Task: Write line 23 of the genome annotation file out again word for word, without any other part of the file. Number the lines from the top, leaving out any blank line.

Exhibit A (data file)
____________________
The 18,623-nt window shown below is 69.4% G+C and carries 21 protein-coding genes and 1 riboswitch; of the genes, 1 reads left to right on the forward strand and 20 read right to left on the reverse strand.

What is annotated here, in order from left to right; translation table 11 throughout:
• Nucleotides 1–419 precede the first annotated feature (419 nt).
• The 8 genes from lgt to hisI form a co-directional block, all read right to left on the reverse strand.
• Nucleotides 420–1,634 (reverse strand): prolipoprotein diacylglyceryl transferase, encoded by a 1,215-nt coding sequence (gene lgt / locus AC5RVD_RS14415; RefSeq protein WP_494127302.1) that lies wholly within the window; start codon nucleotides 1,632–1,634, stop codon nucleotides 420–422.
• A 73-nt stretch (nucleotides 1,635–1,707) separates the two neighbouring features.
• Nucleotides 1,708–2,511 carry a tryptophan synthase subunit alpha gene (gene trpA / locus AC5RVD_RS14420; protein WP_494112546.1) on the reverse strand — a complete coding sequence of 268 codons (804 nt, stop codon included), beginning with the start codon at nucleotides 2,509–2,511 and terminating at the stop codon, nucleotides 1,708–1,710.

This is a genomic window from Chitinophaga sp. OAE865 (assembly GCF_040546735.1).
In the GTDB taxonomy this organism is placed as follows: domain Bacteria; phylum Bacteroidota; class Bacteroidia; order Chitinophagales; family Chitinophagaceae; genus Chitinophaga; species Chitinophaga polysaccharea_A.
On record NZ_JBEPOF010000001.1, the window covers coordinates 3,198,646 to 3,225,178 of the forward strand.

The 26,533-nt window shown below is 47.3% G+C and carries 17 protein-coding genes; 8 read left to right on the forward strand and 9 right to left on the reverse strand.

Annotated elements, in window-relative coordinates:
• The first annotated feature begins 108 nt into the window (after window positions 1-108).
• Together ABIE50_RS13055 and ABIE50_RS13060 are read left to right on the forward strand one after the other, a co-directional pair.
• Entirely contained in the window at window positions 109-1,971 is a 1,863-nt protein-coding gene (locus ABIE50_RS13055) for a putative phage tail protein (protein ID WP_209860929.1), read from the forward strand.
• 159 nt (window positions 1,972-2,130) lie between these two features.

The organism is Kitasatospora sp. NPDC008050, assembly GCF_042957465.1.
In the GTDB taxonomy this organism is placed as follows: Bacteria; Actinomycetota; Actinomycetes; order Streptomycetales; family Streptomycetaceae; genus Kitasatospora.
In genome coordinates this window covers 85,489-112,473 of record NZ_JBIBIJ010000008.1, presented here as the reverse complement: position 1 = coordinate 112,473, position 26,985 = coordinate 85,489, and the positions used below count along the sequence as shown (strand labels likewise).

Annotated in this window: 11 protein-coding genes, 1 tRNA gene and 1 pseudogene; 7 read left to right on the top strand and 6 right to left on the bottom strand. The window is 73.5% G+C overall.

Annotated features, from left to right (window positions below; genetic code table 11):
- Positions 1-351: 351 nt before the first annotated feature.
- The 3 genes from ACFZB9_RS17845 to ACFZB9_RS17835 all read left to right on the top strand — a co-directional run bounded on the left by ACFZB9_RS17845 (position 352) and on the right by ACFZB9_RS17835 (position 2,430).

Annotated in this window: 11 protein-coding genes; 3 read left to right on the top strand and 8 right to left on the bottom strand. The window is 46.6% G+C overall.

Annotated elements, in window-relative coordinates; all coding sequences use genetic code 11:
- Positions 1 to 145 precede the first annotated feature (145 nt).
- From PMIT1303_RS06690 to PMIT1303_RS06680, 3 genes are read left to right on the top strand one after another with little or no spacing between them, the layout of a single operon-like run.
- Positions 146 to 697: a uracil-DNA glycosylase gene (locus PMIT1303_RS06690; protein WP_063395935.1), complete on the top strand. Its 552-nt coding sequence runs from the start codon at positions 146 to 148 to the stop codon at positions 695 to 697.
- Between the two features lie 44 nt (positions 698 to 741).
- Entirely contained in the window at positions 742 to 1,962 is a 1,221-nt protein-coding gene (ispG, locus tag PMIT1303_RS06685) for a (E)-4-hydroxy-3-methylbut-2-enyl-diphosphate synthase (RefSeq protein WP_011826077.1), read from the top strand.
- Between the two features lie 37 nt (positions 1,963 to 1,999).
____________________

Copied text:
- The 3 genes from ACFZB9_RS17845 to ACFZB9_RS17835 all read left to right on the top strand — a co-directional run bounded on the left by ACFZB9_RS17845 (position 352) and on the right by ACFZB9_RS17835 (position 2,430).